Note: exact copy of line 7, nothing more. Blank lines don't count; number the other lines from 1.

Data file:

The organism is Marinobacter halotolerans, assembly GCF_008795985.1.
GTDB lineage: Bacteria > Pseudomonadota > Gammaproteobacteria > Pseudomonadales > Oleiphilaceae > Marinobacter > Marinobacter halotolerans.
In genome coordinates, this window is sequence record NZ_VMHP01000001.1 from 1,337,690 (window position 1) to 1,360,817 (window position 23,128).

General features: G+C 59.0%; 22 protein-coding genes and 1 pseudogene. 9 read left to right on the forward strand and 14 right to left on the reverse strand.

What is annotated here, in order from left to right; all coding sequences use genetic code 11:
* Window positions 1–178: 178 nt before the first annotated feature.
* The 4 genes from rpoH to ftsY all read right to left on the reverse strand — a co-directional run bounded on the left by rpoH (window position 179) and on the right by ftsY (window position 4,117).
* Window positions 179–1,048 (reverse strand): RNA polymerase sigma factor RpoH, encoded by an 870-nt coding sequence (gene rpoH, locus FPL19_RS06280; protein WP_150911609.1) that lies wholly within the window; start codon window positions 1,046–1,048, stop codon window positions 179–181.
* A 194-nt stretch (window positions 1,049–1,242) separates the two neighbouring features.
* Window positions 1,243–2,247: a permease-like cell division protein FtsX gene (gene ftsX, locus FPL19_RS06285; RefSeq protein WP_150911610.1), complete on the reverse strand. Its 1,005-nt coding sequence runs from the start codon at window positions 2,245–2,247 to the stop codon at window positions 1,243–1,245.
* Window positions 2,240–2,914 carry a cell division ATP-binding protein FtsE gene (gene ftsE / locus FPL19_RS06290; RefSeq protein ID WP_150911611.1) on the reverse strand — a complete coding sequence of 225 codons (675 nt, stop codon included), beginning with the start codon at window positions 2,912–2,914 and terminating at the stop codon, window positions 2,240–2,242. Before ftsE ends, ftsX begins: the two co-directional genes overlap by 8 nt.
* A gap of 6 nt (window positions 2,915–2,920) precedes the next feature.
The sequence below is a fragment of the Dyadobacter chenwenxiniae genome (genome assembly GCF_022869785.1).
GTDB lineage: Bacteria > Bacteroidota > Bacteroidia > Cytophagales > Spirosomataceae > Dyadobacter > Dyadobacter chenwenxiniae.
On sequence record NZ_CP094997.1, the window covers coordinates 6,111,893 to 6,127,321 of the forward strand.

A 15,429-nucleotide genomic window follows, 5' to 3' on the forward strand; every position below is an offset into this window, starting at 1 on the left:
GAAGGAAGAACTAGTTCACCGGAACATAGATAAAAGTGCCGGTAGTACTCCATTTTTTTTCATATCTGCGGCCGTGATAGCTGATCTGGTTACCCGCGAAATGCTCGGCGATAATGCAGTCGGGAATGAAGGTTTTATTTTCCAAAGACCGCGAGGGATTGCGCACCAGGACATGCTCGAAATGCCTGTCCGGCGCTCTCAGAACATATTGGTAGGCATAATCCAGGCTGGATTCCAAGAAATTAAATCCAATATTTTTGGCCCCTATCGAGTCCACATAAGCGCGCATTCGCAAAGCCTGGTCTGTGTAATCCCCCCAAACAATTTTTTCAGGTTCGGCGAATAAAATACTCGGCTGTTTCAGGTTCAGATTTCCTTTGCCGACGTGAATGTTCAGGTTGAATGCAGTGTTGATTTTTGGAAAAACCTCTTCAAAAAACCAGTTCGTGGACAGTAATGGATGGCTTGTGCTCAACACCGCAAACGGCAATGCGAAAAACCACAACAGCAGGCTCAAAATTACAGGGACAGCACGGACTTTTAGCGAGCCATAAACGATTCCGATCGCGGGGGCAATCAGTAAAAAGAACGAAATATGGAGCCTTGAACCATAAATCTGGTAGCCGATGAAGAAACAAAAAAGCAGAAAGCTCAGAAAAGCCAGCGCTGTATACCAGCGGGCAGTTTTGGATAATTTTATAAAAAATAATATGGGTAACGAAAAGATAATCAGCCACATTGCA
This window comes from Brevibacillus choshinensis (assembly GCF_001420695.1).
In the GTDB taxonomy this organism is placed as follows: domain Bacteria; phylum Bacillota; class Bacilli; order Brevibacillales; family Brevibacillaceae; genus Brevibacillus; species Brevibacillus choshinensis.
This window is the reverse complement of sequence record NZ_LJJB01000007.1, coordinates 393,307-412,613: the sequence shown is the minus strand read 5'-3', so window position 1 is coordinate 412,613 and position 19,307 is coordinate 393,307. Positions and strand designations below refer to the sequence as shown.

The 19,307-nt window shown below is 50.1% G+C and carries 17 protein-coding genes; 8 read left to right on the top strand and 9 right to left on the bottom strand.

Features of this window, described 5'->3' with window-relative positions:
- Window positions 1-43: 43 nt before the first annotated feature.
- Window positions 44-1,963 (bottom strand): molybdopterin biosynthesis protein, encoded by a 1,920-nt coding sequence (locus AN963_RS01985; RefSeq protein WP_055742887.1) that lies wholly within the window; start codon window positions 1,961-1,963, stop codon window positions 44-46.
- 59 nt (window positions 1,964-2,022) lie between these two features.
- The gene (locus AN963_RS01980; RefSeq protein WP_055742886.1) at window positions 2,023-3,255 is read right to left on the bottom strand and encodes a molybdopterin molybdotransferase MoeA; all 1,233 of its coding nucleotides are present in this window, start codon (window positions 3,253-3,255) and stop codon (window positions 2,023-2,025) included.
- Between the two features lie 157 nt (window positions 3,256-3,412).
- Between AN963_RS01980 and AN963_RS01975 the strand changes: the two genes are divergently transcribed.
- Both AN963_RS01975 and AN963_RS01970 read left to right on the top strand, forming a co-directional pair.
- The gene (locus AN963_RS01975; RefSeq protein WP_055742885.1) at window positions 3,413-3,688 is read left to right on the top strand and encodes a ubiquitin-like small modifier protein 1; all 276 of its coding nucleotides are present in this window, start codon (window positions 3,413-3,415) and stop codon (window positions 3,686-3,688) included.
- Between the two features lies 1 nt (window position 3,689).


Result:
* The 4 genes from rpoH to ftsY all read right to left on the reverse strand — a co-directional run bounded on the left by rpoH (window position 179) and on the right by ftsY (window position 4,117).